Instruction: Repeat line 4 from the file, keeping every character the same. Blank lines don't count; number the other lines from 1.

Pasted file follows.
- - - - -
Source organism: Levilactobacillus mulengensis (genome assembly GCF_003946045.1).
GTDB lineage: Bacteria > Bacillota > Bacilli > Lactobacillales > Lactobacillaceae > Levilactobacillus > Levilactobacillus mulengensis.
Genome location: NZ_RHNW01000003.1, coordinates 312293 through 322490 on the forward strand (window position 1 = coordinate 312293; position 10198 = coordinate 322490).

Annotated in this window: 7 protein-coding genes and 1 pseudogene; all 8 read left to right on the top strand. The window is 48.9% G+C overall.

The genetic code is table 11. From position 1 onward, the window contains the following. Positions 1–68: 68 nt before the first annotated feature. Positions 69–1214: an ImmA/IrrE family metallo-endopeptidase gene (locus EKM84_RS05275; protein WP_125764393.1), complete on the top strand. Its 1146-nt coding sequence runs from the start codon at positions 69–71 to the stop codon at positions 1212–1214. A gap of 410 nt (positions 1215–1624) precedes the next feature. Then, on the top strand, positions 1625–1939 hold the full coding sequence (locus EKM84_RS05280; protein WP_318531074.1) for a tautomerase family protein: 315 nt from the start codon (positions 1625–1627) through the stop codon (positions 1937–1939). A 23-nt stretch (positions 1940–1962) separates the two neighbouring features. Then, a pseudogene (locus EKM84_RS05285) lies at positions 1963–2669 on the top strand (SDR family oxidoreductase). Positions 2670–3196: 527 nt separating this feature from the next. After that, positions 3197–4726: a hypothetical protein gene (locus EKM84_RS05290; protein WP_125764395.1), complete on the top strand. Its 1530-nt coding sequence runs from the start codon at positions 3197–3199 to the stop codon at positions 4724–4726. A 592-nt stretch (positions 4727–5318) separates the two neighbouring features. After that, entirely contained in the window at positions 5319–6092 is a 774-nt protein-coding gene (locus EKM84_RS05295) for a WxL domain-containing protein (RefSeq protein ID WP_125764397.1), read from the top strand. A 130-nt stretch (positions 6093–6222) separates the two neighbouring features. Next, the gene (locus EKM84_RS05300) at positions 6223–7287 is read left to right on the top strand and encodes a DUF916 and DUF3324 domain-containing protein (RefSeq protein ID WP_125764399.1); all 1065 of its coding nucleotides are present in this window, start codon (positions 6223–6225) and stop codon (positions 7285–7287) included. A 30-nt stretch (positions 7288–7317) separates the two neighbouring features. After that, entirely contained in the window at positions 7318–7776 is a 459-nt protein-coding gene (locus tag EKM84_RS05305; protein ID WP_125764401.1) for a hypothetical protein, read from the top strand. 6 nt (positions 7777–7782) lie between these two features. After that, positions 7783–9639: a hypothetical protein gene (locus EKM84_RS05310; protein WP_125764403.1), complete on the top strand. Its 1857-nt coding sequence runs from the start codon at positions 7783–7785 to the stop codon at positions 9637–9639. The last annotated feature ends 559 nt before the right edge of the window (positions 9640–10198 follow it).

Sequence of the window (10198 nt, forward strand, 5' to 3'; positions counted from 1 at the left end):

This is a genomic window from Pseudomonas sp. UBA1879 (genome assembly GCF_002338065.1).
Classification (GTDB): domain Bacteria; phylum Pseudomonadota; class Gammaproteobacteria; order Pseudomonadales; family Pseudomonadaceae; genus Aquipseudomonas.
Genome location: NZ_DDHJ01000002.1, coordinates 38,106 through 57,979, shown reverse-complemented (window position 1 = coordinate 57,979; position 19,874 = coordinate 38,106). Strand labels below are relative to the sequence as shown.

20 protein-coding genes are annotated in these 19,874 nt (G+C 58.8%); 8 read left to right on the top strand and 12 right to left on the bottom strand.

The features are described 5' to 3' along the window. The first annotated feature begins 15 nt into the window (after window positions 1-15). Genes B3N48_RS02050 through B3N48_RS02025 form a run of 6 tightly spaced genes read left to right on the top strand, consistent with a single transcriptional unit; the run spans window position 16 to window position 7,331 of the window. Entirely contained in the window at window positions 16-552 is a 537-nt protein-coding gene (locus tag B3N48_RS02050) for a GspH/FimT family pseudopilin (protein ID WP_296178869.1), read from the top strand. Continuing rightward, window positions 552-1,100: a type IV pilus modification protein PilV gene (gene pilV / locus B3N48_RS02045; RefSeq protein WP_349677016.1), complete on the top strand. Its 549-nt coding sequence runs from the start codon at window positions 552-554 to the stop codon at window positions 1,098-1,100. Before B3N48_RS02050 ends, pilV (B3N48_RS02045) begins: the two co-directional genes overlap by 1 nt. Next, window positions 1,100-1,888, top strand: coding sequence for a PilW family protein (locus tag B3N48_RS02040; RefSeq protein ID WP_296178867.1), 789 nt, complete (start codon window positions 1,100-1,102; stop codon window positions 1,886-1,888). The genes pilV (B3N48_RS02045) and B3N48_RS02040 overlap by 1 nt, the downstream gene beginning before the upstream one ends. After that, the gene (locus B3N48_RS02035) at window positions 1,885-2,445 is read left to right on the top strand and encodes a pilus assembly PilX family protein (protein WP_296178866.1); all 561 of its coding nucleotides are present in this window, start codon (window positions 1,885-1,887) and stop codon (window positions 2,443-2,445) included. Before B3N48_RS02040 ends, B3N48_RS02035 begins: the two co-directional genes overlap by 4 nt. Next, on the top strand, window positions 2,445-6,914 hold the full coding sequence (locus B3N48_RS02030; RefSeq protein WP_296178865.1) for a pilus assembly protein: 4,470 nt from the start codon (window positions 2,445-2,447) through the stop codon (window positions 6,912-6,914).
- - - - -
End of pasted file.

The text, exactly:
Annotated in this window: 7 protein-coding genes and 1 pseudogene; all 8 read left to right on the top strand. The window is 48.9% G+C overall.